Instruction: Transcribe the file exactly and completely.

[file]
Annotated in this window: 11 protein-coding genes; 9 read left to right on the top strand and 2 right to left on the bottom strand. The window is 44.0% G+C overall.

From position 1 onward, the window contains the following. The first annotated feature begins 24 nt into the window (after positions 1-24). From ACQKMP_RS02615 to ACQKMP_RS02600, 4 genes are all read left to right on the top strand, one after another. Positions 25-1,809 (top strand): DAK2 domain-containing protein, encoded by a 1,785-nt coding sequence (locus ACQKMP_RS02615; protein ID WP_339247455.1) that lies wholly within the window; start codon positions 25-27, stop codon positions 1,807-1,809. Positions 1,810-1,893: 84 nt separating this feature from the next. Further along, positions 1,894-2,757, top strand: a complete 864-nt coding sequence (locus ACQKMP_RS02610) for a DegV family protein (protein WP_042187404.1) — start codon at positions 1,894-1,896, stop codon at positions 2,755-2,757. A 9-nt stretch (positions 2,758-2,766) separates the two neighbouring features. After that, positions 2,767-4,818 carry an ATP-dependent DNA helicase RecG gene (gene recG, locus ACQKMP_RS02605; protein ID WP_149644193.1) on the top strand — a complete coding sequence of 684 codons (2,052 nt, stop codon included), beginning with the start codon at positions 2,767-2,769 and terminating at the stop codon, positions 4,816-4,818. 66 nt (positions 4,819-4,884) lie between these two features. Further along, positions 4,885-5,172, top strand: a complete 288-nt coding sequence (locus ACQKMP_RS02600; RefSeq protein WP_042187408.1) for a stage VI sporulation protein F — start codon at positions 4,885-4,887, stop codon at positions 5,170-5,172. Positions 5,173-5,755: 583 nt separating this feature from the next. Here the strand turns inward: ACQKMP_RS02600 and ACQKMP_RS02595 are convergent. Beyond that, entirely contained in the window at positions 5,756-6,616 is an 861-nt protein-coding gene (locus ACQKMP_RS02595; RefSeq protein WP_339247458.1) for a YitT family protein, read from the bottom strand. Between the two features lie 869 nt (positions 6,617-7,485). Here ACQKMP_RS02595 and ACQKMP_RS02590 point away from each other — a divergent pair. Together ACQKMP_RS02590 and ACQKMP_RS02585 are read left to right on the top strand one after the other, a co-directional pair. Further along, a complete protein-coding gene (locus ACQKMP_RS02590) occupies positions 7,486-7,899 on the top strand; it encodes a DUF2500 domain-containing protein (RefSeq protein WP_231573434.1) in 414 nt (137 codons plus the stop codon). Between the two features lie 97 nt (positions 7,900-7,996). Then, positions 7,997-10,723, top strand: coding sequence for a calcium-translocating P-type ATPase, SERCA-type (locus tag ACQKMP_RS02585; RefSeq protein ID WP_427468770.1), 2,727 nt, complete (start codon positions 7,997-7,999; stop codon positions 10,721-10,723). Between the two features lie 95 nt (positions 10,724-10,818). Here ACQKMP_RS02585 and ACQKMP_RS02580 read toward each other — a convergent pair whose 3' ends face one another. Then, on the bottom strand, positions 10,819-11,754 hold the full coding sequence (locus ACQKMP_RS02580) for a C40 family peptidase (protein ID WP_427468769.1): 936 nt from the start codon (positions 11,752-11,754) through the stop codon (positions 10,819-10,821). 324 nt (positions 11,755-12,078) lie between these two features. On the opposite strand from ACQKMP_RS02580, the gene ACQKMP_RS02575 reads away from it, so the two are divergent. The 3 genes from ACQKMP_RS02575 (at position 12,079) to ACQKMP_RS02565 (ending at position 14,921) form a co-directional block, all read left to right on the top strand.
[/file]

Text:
Annotated in this window: 11 protein-coding genes; 9 read left to right on the top strand and 2 right to left on the bottom strand. The window is 44.0% G+C overall.

From position 1 onward, the window contains the following. The first annotated feature begins 24 nt into the window (after positions 1-24). From ACQKMP_RS02615 to ACQKMP_RS02600, 4 genes are all read left to right on the top strand, one after another. Positions 25-1,809 (top strand): DAK2 domain-containing protein, encoded by a 1,785-nt coding sequence (locus ACQKMP_RS02615; protein ID WP_339247455.1) that lies wholly within the window; start codon positions 25-27, stop codon positions 1,807-1,809. Positions 1,810-1,893: 84 nt separating this feature from the next. Further along, positions 1,894-2,757, top strand: a complete 864-nt coding sequence (locus ACQKMP_RS02610) for a DegV family protein (protein WP_042187404.1) — start codon at positions 1,894-1,896, stop codon at positions 2,755-2,757. A 9-nt stretch (positions 2,758-2,766) separates the two neighbouring features. After that, positions 2,767-4,818 carry an ATP-dependent DNA helicase RecG gene (gene recG, locus ACQKMP_RS02605; protein ID WP_149644193.1) on the top strand — a complete coding sequence of 684 codons (2,052 nt, stop codon included), beginning with the start codon at positions 2,767-2,769 and terminating at the stop codon, positions 4,816-4,818. 66 nt (positions 4,819-4,884) lie between these two features. Further along, positions 4,885-5,172, top strand: a complete 288-nt coding sequence (locus ACQKMP_RS02600; RefSeq protein WP_042187408.1) for a stage VI sporulation protein F — start codon at positions 4,885-4,887, stop codon at positions 5,170-5,172. Positions 5,173-5,755: 583 nt separating this feature from the next. Here the strand turns inward: ACQKMP_RS02600 and ACQKMP_RS02595 are convergent. Beyond that, entirely contained in the window at positions 5,756-6,616 is an 861-nt protein-coding gene (locus ACQKMP_RS02595; RefSeq protein WP_339247458.1) for a YitT family protein, read from the bottom strand. Between the two features lie 869 nt (positions 6,617-7,485). Here ACQKMP_RS02595 and ACQKMP_RS02590 point away from each other — a divergent pair. Together ACQKMP_RS02590 and ACQKMP_RS02585 are read left to right on the top strand one after the other, a co-directional pair. Further along, a complete protein-coding gene (locus ACQKMP_RS02590) occupies positions 7,486-7,899 on the top strand; it encodes a DUF2500 domain-containing protein (RefSeq protein WP_231573434.1) in 414 nt (137 codons plus the stop codon). Between the two features lie 97 nt (positions 7,900-7,996). Then, positions 7,997-10,723, top strand: coding sequence for a calcium-translocating P-type ATPase, SERCA-type (locus tag ACQKMP_RS02585; RefSeq protein ID WP_427468770.1), 2,727 nt, complete (start codon positions 7,997-7,999; stop codon positions 10,721-10,723). Between the two features lie 95 nt (positions 10,724-10,818). Here ACQKMP_RS02585 and ACQKMP_RS02580 read toward each other — a convergent pair whose 3' ends face one another. Then, on the bottom strand, positions 10,819-11,754 hold the full coding sequence (locus ACQKMP_RS02580) for a C40 family peptidase (protein ID WP_427468769.1): 936 nt from the start codon (positions 11,752-11,754) through the stop codon (positions 10,819-10,821). 324 nt (positions 11,755-12,078) lie between these two features. On the opposite strand from ACQKMP_RS02580, the gene ACQKMP_RS02575 reads away from it, so the two are divergent. The 3 genes from ACQKMP_RS02575 (at position 12,079) to ACQKMP_RS02565 (ending at position 14,921) form a co-directional block, all read left to right on the top strand.